While it is possible to be successful with either technology, you'll need to go beyond JQuery quite quickly (to plugins) whereas you'll be able to stay within Dojo indefinitely.

    As for the Dojo loader. It is an AMD-compliant loader (https://github.com/amdjs/amdjs-api/wiki/AMD). Dojo is implemented in terms of AMD modules and includes a powerful builder application to optimize modules for deployment. A book can (and is being) written all all of this, but the bottom line is that this system controls complexity, improves interoperability, and is fairly future proof when/if native JavaScript modules come.

    Here is another post by my colleague Eugene Lazutkin about comparing libraries.
    http://stackoverflow.com/questions/3.../394668#394668

    Good Luck!

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    Re: jQuery vs DoJo

    Quote Originally Posted by rcgill View Post
    Here is another post by my colleague Eugene Lazutkin about comparing libraries.
    http://stackoverflow.com/questions/3.../394668#394668
    I like how - if you just scroll up - there's a more highly-voted (and "accepted") post above that one in jQuery's favor. Not that popularity is everything (though it's not negligible either).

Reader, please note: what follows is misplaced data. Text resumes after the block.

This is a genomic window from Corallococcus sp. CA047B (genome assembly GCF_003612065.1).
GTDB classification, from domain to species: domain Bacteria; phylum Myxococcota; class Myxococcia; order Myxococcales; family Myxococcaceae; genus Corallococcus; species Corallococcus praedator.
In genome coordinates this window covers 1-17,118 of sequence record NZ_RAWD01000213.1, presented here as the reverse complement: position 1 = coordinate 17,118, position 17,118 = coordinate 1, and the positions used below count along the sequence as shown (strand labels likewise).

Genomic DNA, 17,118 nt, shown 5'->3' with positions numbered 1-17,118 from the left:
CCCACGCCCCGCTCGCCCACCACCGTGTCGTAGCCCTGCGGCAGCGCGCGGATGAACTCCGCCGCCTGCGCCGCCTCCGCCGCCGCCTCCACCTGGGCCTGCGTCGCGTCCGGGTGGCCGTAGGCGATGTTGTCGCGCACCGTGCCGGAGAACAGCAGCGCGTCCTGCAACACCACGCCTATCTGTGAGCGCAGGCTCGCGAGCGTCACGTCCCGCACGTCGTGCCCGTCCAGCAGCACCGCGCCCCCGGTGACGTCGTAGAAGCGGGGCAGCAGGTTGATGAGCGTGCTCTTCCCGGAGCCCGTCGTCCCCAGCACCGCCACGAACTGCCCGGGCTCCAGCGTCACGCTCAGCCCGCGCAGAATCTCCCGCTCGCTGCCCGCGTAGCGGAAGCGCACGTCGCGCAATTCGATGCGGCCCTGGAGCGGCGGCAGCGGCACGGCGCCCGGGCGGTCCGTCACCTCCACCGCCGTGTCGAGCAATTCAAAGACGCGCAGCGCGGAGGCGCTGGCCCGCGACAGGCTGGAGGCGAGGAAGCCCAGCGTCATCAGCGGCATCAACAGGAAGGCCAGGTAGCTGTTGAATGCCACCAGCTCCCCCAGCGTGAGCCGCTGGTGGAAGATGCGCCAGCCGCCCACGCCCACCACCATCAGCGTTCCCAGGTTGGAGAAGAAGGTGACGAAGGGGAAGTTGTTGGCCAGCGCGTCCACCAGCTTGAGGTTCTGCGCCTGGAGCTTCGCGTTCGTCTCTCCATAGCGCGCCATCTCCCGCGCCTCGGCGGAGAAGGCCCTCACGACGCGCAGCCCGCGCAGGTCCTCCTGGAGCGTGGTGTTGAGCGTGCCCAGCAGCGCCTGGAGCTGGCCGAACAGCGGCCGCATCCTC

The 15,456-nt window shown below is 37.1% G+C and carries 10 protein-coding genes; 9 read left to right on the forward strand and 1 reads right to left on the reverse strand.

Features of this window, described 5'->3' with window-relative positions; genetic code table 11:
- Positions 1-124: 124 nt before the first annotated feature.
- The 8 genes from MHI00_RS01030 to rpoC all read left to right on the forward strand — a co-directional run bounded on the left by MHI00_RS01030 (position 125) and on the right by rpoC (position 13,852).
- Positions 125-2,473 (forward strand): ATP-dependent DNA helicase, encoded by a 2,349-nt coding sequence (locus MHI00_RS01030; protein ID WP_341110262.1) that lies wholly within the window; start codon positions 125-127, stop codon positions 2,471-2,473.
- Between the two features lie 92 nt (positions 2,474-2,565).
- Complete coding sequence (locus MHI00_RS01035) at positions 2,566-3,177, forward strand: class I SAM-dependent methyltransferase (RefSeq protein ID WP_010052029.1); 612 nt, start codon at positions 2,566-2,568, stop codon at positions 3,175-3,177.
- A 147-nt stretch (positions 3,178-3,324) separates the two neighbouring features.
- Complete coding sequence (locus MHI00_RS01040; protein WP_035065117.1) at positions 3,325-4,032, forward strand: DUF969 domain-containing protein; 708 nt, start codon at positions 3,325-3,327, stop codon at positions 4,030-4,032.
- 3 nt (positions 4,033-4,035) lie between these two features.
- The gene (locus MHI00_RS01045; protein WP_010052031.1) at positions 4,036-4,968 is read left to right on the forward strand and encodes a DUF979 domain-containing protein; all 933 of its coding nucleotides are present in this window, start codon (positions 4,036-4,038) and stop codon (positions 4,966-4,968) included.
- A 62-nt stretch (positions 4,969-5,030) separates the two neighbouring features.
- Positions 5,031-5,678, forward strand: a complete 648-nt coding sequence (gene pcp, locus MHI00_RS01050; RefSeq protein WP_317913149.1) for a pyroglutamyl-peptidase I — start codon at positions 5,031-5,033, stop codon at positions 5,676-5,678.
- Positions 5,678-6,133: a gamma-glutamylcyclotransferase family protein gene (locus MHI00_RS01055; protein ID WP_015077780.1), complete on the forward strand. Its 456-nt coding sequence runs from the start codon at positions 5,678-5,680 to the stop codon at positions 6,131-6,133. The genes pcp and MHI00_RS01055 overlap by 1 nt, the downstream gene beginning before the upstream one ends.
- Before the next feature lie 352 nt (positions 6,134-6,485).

It's neat to hear from a framework developer, in any case. Thanks, rcgill.

  13. #13

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    Re: jQuery vs DoJo

    Thanks for the comments, I think its pretty safe to say we'll be taking the Dojo route. Thats not to say its the answer for everyone but for our requirements and future plans the boxes get bigger ticks.

  14. #14
    MS SQL Powerposter szlamany's Avatar
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    Re: jQuery vs DoJo

    Would you mind sharing some of the bigger reasons you selected dojo?